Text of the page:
Ragnar Johnson - Crying Bamboos : Ceremonial Flute Music From New G [ - 2018]Crying Bamboos: Ceremonial Flute Music from New Guinea Madang is a collection of field recordings from New Guinea captured by Ragnar Johnson in 1979, unreleased until now. Across the two disks of material there are recordings from three different villages near the Ramu River.
I was mesmerized by the otherworldly sound of the previous album of field recordings I heard from Ragnar Johnson, titled similarly Sacred Flute Music of New Guinea. The fact that this album covers similar subject matter and yet delivers such different content is a testament to the depth of the tradition being documented. My ears having become accustomed to the style of their music, I more quickly became entranced this time around.
The sound of the flutes is quasi-melodic, as it appears they are capable of creating only a limited number of pitches, the detail of the music coming from the controlled accentuation of different harmonics. What initially may sound like a simple resonant droning is actually a complex texture created with some kind of circular breathing technique. Small pockets and modulations are created in the spinning, circular rhythm, the tempo oscillating up and down, the two players holding sync together through some unknown method. Overtones are shaped into an ever-cascarding, weeping waterfall. The title of the album is perfectly befitting its sound. The idea that the crystalline bright, shrill tone of these flutes is created with resonating bamboo is fascinating.
The captivating rawness of this music is the essence of ancient natural spirituality, of sync with natural rhythms and harmony with the land. It is virtuosity achieved in a completely other set of priorities and musical standards, yet one that should make intuitive sense to any fan of modern ambient or texturally focused music. This collection is distinctively more ambient than the previous collection I heard, which had greater use of disjointed drumming, and less of a continuous flow of resonant pitches.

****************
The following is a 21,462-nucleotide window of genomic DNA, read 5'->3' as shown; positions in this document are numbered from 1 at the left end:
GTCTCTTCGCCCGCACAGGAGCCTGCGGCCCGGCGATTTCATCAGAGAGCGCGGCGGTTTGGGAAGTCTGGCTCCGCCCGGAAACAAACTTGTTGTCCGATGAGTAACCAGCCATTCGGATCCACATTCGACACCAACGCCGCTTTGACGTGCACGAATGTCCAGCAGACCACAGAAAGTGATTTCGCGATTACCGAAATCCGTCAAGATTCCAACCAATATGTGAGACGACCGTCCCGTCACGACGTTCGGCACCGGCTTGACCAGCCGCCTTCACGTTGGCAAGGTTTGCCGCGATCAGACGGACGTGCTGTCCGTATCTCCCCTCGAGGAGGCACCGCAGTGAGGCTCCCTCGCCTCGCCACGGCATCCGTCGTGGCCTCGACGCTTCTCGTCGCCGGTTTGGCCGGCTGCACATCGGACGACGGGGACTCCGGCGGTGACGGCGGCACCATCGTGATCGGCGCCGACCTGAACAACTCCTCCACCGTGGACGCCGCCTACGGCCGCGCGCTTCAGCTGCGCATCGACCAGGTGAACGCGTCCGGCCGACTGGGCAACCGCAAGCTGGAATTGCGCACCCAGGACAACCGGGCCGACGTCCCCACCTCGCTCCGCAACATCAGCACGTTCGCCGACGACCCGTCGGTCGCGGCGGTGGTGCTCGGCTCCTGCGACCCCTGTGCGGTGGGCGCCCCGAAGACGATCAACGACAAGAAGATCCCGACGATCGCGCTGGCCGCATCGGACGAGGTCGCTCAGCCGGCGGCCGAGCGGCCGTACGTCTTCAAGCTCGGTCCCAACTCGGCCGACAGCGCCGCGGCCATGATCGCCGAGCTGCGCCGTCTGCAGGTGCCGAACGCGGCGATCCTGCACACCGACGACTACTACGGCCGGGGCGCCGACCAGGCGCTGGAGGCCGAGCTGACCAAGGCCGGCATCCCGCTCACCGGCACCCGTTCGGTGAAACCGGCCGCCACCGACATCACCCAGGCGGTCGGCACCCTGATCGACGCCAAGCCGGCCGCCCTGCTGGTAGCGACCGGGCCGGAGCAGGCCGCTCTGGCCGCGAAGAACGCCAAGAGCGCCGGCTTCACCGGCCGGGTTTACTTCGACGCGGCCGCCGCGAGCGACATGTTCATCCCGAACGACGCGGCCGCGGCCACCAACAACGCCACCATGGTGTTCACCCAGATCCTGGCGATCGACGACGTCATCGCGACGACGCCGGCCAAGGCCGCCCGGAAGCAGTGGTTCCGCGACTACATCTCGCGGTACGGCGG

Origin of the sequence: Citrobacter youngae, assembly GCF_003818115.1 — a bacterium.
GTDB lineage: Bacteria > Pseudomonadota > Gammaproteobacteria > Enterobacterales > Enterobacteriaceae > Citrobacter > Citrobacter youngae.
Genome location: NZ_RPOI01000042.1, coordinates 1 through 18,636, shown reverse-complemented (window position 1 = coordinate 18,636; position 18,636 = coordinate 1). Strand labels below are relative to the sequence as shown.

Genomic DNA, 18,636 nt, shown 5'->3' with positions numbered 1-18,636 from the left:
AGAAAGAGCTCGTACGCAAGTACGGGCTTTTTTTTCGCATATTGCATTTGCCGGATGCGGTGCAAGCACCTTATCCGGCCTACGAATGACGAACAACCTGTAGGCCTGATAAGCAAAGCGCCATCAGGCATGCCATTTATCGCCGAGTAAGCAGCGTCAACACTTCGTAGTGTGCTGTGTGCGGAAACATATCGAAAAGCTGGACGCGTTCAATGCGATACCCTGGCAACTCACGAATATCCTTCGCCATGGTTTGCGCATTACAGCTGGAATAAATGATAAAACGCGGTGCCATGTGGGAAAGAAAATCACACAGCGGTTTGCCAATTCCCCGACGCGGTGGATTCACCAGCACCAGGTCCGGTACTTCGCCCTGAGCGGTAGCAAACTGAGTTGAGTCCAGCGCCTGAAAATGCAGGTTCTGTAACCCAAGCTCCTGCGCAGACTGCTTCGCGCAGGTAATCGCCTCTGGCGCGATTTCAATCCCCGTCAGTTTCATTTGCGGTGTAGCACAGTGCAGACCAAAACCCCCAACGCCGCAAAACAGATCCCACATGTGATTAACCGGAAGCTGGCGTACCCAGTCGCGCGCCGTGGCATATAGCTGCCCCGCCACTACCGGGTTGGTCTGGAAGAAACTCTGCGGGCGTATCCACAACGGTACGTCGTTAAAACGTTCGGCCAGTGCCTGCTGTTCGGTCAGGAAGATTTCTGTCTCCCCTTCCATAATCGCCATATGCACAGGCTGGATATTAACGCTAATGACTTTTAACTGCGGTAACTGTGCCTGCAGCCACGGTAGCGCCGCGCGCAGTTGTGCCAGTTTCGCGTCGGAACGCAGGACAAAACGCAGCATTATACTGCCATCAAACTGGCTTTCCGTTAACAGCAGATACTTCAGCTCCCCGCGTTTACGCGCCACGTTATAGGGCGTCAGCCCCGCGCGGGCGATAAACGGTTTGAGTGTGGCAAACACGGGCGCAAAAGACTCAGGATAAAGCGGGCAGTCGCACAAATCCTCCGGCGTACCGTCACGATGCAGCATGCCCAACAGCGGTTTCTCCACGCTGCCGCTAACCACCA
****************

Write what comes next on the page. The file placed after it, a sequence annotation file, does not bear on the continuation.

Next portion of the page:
The second disk brings welcome variety, with some pieces that contain drums and chanted vocals in the backdrop (not specifically mic'd). The sense of the village created by this is powerful. One thing I miss is the utterly captivating sound of the 'Mo-mo resonating tubes' found on the previous album; I would gladly pay for an entire album of these instruments.
This album has a vital, singular energy which is exactly what the world needs today, sounds you truly haven't heard, a shot of raw authenticity. I am infinitely grateful to Ragnar Johnson for documenting this disappearing world. This is the original 'ritual ambient'; the real thing, the sound of lost civilization. Highly recommended.